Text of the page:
Updated: Mar 16
One of the things that I miss the most when the garden is gone, is the fresh tomatoes. Store-bought tomatoes just are not even comparable when you’ve had them picked off the plant right from the garden. I have found a few different ways to preserve these through the winter, besides canning them, that I really like.
One is by dehydrating and grinding into a powder and storing. It is really amazing how flavorful it is and no taste is lost in this method. to use just add the amount of water and spices needed to rehydrate and make the product that I am looking for. If it’s a pizza sauce, I would just add water and pizza sauce seasonings, if it was tomato sauce or tomato paste, I would just add the amount of water needed to reach my consistency. If it’s a soup that I want to add a tomato base, I would just add enough of the powder to give me my tomato broth. I don’t typically use this for larger quantities like making a spaghetti sauce, although you could, instead I save the bigger quantities for the actual canned product.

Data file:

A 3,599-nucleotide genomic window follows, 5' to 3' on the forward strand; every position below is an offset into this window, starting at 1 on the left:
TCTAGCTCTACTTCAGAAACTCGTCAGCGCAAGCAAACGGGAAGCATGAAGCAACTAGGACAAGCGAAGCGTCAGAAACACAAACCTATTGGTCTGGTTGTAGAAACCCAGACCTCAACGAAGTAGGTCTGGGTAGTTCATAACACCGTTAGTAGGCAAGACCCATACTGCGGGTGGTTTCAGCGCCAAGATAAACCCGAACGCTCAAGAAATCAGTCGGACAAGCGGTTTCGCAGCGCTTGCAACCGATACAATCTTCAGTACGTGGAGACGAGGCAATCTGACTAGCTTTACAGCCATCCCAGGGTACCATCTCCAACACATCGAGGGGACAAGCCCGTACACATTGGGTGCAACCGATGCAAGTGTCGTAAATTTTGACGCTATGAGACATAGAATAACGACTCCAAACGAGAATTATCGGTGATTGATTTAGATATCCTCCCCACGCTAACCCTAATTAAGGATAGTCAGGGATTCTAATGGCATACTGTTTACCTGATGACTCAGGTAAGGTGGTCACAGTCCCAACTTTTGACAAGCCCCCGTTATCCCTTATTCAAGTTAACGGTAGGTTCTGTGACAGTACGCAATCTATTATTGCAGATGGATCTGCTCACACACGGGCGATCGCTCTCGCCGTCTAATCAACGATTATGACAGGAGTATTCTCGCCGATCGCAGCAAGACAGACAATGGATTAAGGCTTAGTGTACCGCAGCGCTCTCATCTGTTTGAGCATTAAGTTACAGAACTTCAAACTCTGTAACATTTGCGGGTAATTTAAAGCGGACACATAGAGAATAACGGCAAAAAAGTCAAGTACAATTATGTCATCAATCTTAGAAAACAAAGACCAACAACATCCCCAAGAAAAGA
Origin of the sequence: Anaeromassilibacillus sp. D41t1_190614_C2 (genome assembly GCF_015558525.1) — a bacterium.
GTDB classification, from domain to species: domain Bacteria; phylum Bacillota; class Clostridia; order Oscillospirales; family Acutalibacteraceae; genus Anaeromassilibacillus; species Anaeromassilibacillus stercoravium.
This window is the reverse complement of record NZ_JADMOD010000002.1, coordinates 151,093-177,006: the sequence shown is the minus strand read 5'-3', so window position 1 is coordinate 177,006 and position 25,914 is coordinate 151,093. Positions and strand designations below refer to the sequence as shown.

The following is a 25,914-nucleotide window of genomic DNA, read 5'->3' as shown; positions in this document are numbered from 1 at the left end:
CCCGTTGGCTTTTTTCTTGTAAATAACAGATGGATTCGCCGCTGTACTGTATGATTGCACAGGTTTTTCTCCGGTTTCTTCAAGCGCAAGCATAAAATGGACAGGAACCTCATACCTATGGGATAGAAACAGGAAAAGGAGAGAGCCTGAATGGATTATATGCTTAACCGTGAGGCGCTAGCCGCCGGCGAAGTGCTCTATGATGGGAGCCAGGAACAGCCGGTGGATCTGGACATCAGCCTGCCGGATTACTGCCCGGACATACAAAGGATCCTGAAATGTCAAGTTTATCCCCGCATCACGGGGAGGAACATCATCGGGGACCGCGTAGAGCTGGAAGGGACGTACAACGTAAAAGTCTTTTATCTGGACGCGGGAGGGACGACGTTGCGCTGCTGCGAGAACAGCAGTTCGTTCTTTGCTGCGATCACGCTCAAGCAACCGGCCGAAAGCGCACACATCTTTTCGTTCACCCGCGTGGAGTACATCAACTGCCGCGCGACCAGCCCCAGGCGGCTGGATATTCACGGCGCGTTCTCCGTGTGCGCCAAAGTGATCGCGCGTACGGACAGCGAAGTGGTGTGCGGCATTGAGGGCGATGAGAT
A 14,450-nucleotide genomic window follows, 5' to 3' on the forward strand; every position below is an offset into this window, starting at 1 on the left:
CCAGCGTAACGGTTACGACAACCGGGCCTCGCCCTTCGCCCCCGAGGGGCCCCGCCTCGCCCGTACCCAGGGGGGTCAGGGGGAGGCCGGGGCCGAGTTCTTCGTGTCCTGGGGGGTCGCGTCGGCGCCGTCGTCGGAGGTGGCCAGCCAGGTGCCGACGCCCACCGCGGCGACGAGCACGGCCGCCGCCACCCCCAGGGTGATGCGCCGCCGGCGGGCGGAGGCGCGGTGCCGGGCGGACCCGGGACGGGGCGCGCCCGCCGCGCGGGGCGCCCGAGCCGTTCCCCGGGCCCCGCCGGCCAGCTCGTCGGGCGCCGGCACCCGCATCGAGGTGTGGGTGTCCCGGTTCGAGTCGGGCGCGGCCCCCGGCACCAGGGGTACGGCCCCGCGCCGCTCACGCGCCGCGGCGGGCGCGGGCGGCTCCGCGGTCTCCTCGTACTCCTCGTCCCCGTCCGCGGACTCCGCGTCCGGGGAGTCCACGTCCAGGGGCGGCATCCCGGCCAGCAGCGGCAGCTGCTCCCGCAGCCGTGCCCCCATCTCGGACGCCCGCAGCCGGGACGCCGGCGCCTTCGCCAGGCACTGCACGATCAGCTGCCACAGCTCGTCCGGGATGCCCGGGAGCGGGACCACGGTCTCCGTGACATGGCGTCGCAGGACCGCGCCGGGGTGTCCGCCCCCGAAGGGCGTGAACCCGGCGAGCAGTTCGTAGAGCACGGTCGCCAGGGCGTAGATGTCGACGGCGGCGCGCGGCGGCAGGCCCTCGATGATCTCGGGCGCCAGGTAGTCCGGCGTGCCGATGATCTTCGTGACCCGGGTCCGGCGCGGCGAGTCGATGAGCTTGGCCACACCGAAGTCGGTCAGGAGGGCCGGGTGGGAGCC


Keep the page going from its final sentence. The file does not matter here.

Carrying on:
Another way that I really like, is dehydrating the slices and either storing them in oil or just in the jar to be able to replace in your oil or whatever I want to use it in when I am cooking. These are shelf stable and will last through the winter and again none of the taste is lost, if anything the taste is expounded.
The last way I try to preserve my tomatoes into the winter season is to pick them all right before the first frost. I sort through them ranging from green up to ripe and separate them into like colors. I then place them single layered into cardboard boxes with paper bags or newspaper underneath and on top of each box. I then stack the boxes and put them in a cool dark, out-of-the-way corner. You will want to check these boxes frequently and take out any that start to ripen or go bad. If you wanted to ripen some sooner, just pull out a few and put them in the light. Most of the time the ripening is continuous, and you can get tomatoes into November or December. This extends my season a good 2 to 3 months of homegrown ripe tomatoes. Granted, there’s nothing like a vine ripened tomato, but this is second-best and 100 x’s better than a cardboard tomato from the store any day!